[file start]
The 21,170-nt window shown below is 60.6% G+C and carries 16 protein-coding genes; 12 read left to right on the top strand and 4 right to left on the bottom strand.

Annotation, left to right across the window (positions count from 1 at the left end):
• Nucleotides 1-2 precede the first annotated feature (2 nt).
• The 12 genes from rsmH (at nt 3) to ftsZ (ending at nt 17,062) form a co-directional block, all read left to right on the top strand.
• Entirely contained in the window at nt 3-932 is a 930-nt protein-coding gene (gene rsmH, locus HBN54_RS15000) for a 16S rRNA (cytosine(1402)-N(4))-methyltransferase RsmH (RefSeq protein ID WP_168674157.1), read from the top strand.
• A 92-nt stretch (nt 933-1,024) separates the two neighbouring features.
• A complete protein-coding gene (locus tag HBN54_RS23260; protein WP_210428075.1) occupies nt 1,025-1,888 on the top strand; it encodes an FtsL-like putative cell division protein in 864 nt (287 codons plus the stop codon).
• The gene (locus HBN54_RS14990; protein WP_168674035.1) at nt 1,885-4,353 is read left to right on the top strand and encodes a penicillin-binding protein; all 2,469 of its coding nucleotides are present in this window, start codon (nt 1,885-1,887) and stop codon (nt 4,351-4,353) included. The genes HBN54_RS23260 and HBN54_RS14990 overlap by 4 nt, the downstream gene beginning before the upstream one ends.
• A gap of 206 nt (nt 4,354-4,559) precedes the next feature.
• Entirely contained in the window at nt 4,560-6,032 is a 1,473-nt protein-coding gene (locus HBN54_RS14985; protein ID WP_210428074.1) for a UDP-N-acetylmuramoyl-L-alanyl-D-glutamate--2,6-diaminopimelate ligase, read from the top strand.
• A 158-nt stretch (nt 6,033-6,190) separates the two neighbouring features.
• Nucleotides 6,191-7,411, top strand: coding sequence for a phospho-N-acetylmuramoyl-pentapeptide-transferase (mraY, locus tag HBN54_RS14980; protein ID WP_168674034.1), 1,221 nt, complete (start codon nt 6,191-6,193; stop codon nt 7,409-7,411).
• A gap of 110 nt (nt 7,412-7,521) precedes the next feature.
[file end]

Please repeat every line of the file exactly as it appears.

The 21,170-nt window shown below is 60.6% G+C and carries 16 protein-coding genes; 12 read left to right on the top strand and 4 right to left on the bottom strand.

Annotation, left to right across the window (positions count from 1 at the left end):
• Nucleotides 1-2 precede the first annotated feature (2 nt).
• The 12 genes from rsmH (at nt 3) to ftsZ (ending at nt 17,062) form a co-directional block, all read left to right on the top strand.
• Entirely contained in the window at nt 3-932 is a 930-nt protein-coding gene (gene rsmH, locus HBN54_RS15000) for a 16S rRNA (cytosine(1402)-N(4))-methyltransferase RsmH (RefSeq protein ID WP_168674157.1), read from the top strand.
• A 92-nt stretch (nt 933-1,024) separates the two neighbouring features.
• A complete protein-coding gene (locus tag HBN54_RS23260; protein WP_210428075.1) occupies nt 1,025-1,888 on the top strand; it encodes an FtsL-like putative cell division protein in 864 nt (287 codons plus the stop codon).
• The gene (locus HBN54_RS14990; protein WP_168674035.1) at nt 1,885-4,353 is read left to right on the top strand and encodes a penicillin-binding protein; all 2,469 of its coding nucleotides are present in this window, start codon (nt 1,885-1,887) and stop codon (nt 4,351-4,353) included. The genes HBN54_RS23260 and HBN54_RS14990 overlap by 4 nt, the downstream gene beginning before the upstream one ends.
• A gap of 206 nt (nt 4,354-4,559) precedes the next feature.
• Entirely contained in the window at nt 4,560-6,032 is a 1,473-nt protein-coding gene (locus HBN54_RS14985; protein ID WP_210428074.1) for a UDP-N-acetylmuramoyl-L-alanyl-D-glutamate--2,6-diaminopimelate ligase, read from the top strand.
• A 158-nt stretch (nt 6,033-6,190) separates the two neighbouring features.
• Nucleotides 6,191-7,411, top strand: coding sequence for a phospho-N-acetylmuramoyl-pentapeptide-transferase (mraY, locus tag HBN54_RS14980; protein ID WP_168674034.1), 1,221 nt, complete (start codon nt 6,191-6,193; stop codon nt 7,409-7,411).
• A gap of 110 nt (nt 7,412-7,521) precedes the next feature.